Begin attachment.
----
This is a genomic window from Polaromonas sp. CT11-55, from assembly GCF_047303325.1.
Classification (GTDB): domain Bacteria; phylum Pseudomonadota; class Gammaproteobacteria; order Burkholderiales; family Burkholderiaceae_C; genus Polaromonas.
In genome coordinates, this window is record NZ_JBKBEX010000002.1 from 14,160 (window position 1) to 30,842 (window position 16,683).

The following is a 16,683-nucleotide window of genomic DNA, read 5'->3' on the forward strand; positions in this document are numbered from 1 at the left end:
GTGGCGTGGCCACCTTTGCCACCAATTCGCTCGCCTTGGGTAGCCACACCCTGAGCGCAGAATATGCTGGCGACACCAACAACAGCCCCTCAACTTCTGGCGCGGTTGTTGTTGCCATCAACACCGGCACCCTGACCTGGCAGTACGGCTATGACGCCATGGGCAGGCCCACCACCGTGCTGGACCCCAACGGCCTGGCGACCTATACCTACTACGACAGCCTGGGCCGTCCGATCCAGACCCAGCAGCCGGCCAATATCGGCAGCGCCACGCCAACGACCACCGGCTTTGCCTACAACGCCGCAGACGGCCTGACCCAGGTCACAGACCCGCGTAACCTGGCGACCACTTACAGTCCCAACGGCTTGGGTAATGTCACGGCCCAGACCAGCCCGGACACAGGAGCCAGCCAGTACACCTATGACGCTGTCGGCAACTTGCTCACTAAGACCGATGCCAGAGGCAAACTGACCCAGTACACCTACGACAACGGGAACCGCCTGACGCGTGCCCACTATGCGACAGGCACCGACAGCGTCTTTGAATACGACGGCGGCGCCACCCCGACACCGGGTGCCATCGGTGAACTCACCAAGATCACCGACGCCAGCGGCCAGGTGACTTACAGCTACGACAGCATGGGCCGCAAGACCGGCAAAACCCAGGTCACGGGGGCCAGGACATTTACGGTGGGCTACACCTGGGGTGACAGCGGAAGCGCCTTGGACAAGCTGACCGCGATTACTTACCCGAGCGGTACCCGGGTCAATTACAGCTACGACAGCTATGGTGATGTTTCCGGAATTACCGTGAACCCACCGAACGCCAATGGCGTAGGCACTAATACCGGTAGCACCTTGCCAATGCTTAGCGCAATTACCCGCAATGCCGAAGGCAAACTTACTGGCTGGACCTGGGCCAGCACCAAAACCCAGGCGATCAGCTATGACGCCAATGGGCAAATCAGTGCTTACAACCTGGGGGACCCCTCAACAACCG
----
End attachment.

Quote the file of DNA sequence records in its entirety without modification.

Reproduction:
This is a genomic window from Polaromonas sp. CT11-55, from assembly GCF_047303325.1.
Classification (GTDB): domain Bacteria; phylum Pseudomonadota; class Gammaproteobacteria; order Burkholderiales; family Burkholderiaceae_C; genus Polaromonas.
In genome coordinates, this window is record NZ_JBKBEX010000002.1 from 14,160 (window position 1) to 30,842 (window position 16,683).

The following is a 16,683-nucleotide window of genomic DNA, read 5'->3' on the forward strand; positions in this document are numbered from 1 at the left end:
GTGGCGTGGCCACCTTTGCCACCAATTCGCTCGCCTTGGGTAGCCACACCCTGAGCGCAGAATATGCTGGCGACACCAACAACAGCCCCTCAACTTCTGGCGCGGTTGTTGTTGCCATCAACACCGGCACCCTGACCTGGCAGTACGGCTATGACGCCATGGGCAGGCCCACCACCGTGCTGGACCCCAACGGCCTGGCGACCTATACCTACTACGACAGCCTGGGCCGTCCGATCCAGACCCAGCAGCCGGCCAATATCGGCAGCGCCACGCCAACGACCACCGGCTTTGCCTACAACGCCGCAGACGGCCTGACCCAGGTCACAGACCCGCGTAACCTGGCGACCACTTACAGTCCCAACGGCTTGGGTAATGTCACGGCCCAGACCAGCCCGGACACAGGAGCCAGCCAGTACACCTATGACGCTGTCGGCAACTTGCTCACTAAGACCGATGCCAGAGGCAAACTGACCCAGTACACCTACGACAACGGGAACCGCCTGACGCGTGCCCACTATGCGACAGGCACCGACAGCGTCTTTGAATACGACGGCGGCGCCACCCCGACACCGGGTGCCATCGGTGAACTCACCAAGATCACCGACGCCAGCGGCCAGGTGACTTACAGCTACGACAGCATGGGCCGCAAGACCGGCAAAACCCAGGTCACGGGGGCCAGGACATTTACGGTGGGCTACACCTGGGGTGACAGCGGAAGCGCCTTGGACAAGCTGACCGCGATTACTTACCCGAGCGGTACCCGGGTCAATTACAGCTACGACAGCTATGGTGATGTTTCCGGAATTACCGTGAACCCACCGAACGCCAATGGCGTAGGCACTAATACCGGTAGCACCTTGCCAATGCTTAGCGCAATTACCCGCAATGCCGAAGGCAAACTTACTGGCTGGACCTGGGCCAGCACCAAAACCCAGGCGATCAGCTATGACGCCAATGGGCAAATCAGTGCTTACAACCTGGGGGACCCCTCAACAACCG